SPIRITUAL RADICALS
Spirituality & Health|Jan/Feb 2021
WHAT’S NEXT? THESE SEVEN TRAILBLAZERS ARE HELPING DEFINE THE FUTURE OF SPIRITUALITY.
MALLORY CORBIN

When I see things that don’t work, I sit and I think, and I contemplate and I ask for guidance and I download. I come to new thinking and new practices and certainly new ideas.” That’s how Rabbi Wayne Dosick describes being a radical.

It’s not easy being innovative. A person can see things differently and come up with new solutions only by putting in the work.

These seven spiritual leaders represent a variety of perspectives, backgrounds, and traditions. They are creating change on the ground, touching lives, and helping to define the future of spirituality.

To read their complete interviews, check out spiritualityhealth.com.

REVEREND JES KAST

JES KAST FELT CALLED to be a minister from the time she was just five years old. “I did not see a woman being a minister leading me in a church service until I was in seminary. So that was 23 years of my life. I never saw a woman leading me, but I kept at it. I did not let the dream inside me die.”

Kast’s sexual orientation adds another degree of difficulty. She is married to a woman. “I had to deal with my own internalized homophobia and my own inner voices of religious traditions that I was taught. And I had to deconstruct them,” she says. “I think anybody who feels like an outsider at any time has two paths in front of them,” Kast says. “Two big choices: to leave it, which is okay, and that needs to be blessed, or to dig into it more. And I chose to dig into it more.”

Kast is currently the pastor at Faith United Church of Christ in College Station, Pennsylvania, but she credits two other states with molding her. “Michigan raised me and New York formed me,” Kast explains. Michigan taught me about the value of caring for your neighbor, showing up with a casserole, checking in and watering your neighbor’s garden when they’re out of town. Michigan taught me so much about the joy of sitting around a campfire and talking and just being together. Michigan taught me about a slower spirituality that I value a lot.”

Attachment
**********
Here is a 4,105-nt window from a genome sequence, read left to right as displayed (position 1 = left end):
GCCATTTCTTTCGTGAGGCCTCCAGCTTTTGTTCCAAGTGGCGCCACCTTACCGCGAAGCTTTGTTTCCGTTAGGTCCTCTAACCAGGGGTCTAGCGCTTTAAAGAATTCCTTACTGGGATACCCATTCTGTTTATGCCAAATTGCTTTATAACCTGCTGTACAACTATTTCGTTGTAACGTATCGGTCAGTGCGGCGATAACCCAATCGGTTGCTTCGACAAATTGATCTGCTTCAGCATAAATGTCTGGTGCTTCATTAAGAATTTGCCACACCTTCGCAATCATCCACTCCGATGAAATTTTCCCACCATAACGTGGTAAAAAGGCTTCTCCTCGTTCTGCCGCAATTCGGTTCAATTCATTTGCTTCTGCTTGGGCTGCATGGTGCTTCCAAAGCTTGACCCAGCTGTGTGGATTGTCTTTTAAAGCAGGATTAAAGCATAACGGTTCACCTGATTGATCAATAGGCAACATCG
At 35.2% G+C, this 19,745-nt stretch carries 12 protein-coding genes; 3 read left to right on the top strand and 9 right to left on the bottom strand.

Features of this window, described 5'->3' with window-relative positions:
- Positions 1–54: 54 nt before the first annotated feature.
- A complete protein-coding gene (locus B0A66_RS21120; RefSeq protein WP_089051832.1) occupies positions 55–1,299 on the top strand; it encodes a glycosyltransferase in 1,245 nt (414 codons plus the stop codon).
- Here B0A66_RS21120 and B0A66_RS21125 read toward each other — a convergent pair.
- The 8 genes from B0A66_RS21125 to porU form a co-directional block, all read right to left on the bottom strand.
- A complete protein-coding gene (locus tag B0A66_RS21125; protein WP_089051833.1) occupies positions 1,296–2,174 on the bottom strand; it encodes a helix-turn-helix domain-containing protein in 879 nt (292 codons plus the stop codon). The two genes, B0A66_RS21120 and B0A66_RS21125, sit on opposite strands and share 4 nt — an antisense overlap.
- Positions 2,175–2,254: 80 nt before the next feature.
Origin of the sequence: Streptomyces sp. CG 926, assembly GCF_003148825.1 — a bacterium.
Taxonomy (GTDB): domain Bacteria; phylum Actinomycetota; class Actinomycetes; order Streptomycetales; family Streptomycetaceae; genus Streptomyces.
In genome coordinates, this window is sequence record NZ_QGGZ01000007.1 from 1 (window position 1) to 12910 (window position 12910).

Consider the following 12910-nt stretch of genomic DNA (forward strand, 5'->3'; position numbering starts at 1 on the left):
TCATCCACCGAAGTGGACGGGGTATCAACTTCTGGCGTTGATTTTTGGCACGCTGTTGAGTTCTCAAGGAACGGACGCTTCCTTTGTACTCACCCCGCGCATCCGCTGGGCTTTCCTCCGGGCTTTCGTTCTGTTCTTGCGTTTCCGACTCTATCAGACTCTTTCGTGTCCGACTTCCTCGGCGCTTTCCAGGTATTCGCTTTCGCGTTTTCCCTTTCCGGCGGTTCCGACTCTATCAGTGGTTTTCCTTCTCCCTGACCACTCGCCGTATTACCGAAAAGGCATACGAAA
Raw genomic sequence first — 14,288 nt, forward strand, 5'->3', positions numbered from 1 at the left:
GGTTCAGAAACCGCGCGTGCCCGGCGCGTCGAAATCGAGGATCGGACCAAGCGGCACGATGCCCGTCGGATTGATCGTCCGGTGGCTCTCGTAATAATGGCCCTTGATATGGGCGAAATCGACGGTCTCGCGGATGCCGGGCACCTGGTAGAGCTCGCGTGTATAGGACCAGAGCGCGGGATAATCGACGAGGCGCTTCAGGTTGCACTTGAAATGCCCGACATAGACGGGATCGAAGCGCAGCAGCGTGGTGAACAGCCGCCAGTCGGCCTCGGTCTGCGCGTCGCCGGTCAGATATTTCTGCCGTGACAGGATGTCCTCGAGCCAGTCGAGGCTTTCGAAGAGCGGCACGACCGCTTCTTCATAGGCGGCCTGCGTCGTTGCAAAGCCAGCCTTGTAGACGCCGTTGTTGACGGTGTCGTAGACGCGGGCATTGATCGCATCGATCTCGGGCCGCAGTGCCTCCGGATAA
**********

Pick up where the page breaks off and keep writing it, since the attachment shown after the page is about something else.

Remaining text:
“New York gave me so much, gave me the space to come out, gave me the courage in my spirituality. New York reinforced the chutzpah that I’ve always had in my life. It was almost like a sanctuary for me of 8.4 million interreligious people constantly in dialogue in this great cosmopolitan city. New York was, is, and continues to be such a spiritual place for me.”

For Kast, being a spiritual radical is about authentic faith. “People would claim their faith or religion and I know I would pause and think, Does it matter? Does it really change how you live? Show me that faith and spirituality and religion matters. Does it change your life in a way that brings about more justice? That brings about more goodness, that brings about more love?”

She is drawn to other people with an authentic faith even if they are from a different tradition. “The other spiritual radicals are the people that I’m most interested in, even if our religions are different. I say this often. It’s my Jewish and Muslim friends that actually inspire me to be a better Christian.” —MALLORY CORBIN

RABBI WAYNE DOSICK

“I GREW UP IN THE Jewish suburban synagogues of the late forties, the fifties, and the early sixties. Everything was hunky-dory. Peachy keen. The synagogues were jammed full and the Hebrew schools were jammed full. It was the social center of the community,” says Rabbi Wayne Dosick. “But it began to fall apart.”

Dosick says part of the problem is that Jewish communities were caught up in the postwar boom years, which meant “building community and building buildings and building institutions,” instead of encouraging vibrant spirituality. “The goal of religion should be and has to be enhancing your spirituality. That’s why so many kids went to the Buddhists and the meditation centers and even yoga and all the kinds of spiritual activities.”

Dosick has spent decades finding ways to bring a rich spirituality into modern Judaism, embracing the past without being hindered by it. As part of that work, he founded the Elijah Minyan in San Diego, which describes itself as “a group of Jewish seekers.” “The old programming was very nice to create community and to be together, and it’s all very, very important. But how do we create? How do we reframe? Reframe the rituals, the practices, in order to make them God centered?”

As an example, Dosick points to the tradition of lighting candles on Friday night to begin the Sabbath. “It’s a wonderful touchstone,” he says. “But it can be much more than that.”

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